A Missing Piece in the Big Bang Theory Has Surfaced

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A Missing Piece in the Big Bang Theory Has ArrivedAbhishek Mehta - Getty Images
  • Combining different pieces from Big Bang cosmology could help explain an issue we have today.

  • The Hubble constant, the speed of expansion of our universe, is not observed with consistency.

  • These scientists suggest that not-well-understood quantum gravity could account for the gap.

In research published earlier this year, physicists from the University of Hyderabad in India say they’re on the path to solving one of the universe’s biggest outstanding problems. Since Edwin Hubble realized the universe is always expanding nearly 100 years ago, scientists have used the “Hubble constant” in calculations on virtually every scale in the universe. But today, estimates for the Hubble constant don’t always align, with a difference of up to 10 percent between calculations made using different methods. (When someone at NASA mixes up meters and yards and loses an entire spacecraft, that’s not even a full 10 percent deviation.)

The paper appears in the peer reviewed journal Classical and Quantum Gravity. The journal has an ongoing, periodically updated “focus issue” specifically about this measurement tension, and the editors explain the problem there—scientists can’t say for sure that the different Hubble constants measured are actually different, rather than just observation or calibration issues.

But the authors of the new paper, physicist P.K. Suresh and his research fellow (referred to as just Anupama B.) say that most measurements taken now are reliable. Instrumentation only continues to improve—we’ve all seen those generation-defining, poster-quality photos of the far-out planets, for example. If the measurements on the local and faraway levels are indeed sound, then something is missing.

It’s here where they introduce quantum gravity as a possible factor. This variable—which, to be honest, is another enigmatic “placeholder” in some ways—could close the gap in Hubble constant observations. That’s because, as the authors propose, quantum gravity could have affected the rate of change at which the universe expanded itself. When a constant can have a variable rate of change, it’s easy to see why researchers tend to drop the ‘constant’ label and instead call the fatcor simply H0, H1, and so on to designate which version of the measurement is in play.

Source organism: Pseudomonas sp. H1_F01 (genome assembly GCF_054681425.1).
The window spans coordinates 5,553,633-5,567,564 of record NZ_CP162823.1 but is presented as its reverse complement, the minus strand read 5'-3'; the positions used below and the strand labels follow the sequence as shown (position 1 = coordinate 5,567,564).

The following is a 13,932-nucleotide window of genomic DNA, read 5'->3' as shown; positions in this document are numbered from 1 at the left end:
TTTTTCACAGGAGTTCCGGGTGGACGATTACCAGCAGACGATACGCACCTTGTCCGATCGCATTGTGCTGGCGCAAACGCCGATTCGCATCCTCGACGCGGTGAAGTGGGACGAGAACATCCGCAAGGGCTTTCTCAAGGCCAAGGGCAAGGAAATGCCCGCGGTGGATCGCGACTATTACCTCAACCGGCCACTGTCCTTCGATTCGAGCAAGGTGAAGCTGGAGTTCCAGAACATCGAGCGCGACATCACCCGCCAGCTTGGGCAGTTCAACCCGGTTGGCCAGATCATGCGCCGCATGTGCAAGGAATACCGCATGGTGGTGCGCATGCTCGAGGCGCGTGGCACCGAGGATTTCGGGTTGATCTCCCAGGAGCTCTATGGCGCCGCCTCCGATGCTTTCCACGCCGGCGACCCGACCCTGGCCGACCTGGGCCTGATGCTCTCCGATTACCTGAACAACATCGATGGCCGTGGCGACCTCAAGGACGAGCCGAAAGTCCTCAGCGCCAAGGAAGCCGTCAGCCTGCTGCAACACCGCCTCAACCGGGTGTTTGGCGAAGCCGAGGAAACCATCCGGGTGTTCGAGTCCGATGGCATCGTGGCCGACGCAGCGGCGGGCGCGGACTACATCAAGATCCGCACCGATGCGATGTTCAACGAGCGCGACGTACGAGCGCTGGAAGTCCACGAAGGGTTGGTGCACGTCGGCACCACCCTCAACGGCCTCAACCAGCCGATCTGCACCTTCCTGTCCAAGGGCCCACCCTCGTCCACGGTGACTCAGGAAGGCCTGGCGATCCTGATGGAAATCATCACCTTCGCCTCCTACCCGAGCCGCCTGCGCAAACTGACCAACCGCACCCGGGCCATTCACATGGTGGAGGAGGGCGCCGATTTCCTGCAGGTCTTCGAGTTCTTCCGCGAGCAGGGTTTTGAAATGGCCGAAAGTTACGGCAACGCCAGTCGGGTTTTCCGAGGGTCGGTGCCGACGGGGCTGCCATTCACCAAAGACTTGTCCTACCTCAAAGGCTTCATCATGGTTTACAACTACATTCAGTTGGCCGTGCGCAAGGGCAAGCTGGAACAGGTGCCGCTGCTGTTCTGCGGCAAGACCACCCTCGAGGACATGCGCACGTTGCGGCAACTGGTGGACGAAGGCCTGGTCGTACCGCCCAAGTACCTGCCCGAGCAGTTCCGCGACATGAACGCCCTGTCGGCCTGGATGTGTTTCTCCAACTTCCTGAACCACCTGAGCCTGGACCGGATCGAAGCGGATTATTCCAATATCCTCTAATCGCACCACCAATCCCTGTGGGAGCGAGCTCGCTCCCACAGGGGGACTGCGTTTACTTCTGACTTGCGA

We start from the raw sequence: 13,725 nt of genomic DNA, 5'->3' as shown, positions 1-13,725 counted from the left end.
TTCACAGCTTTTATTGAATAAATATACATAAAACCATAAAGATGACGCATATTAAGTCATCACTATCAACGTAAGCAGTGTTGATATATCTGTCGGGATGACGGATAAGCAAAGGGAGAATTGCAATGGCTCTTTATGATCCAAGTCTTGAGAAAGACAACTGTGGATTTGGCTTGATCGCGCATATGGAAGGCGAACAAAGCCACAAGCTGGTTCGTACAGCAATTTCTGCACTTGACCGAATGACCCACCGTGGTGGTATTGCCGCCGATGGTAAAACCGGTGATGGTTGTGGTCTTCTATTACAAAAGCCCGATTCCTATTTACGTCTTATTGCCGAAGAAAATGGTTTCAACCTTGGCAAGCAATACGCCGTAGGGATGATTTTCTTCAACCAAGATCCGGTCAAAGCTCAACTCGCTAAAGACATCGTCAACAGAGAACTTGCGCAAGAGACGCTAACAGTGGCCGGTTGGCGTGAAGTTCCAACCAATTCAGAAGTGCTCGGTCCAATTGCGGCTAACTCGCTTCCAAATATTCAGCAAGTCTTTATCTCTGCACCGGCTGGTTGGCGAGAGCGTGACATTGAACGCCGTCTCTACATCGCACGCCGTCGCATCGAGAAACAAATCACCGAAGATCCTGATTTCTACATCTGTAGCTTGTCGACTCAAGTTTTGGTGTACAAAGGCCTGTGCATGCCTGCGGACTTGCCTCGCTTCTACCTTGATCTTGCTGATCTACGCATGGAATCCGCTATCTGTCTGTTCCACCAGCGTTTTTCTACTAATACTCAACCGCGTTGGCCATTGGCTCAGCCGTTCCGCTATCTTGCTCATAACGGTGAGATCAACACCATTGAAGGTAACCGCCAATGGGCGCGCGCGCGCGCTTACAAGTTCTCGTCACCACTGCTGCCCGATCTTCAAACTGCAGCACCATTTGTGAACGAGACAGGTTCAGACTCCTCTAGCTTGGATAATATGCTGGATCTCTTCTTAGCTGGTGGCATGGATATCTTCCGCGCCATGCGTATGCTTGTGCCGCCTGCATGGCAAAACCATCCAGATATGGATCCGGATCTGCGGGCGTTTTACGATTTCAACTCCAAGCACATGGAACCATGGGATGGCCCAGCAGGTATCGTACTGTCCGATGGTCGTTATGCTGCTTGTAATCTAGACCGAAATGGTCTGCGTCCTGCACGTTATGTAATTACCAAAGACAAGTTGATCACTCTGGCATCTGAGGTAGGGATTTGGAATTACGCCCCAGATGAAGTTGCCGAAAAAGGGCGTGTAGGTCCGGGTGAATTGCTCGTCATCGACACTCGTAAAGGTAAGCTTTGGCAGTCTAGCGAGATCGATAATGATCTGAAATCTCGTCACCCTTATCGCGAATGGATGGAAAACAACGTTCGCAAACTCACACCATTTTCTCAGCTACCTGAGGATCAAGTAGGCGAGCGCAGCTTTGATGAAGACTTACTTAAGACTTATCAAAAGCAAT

The researchers explain that during inflation—the rapid growth of the universe immediately following the Big Bang—there may not have been a single, uniform inflation zone. Instead, more and more scientists are theorizing around the idea of “multi field” inflation. The idea originated to explain another measurement discrepancy: the number of particles in particular places or times, compared with the massive speed of inflation overall.

If a theory could help explain one gap in our codified equations for how inflation works, it makes sense to try that theory to find other missing pieces. These researchers used what is called the hybrid inflationary model, which describes two fields: one inflating and one rolling over like a waterfall. By accounting for quantum gravity, they found they were able to reconcile H0—the current Hubble constant—with both H1 (during inflation) and HT (during phase transition). Just one adjusted equation with a parameter for quantum gravity could draw a curve that includes all three data points.

The researchers say that to resolve the Hubble tension, one must also establish and validate the inflation model linked with it. Cosmology faces unique challenges, including the ongoing question of quantum gravity itself. So, trying to stake out a specific model like this involves choosing and stabilizing other variables that may not be well understood or have a consensus... yet.

But, Suresh told Live Science, that can’t stop researchers from pushing forward. “Our equation doesn’t need to account for everything,” Suresh said, “but that does not prevent us from testing quantum gravity or its effects experimentally.”

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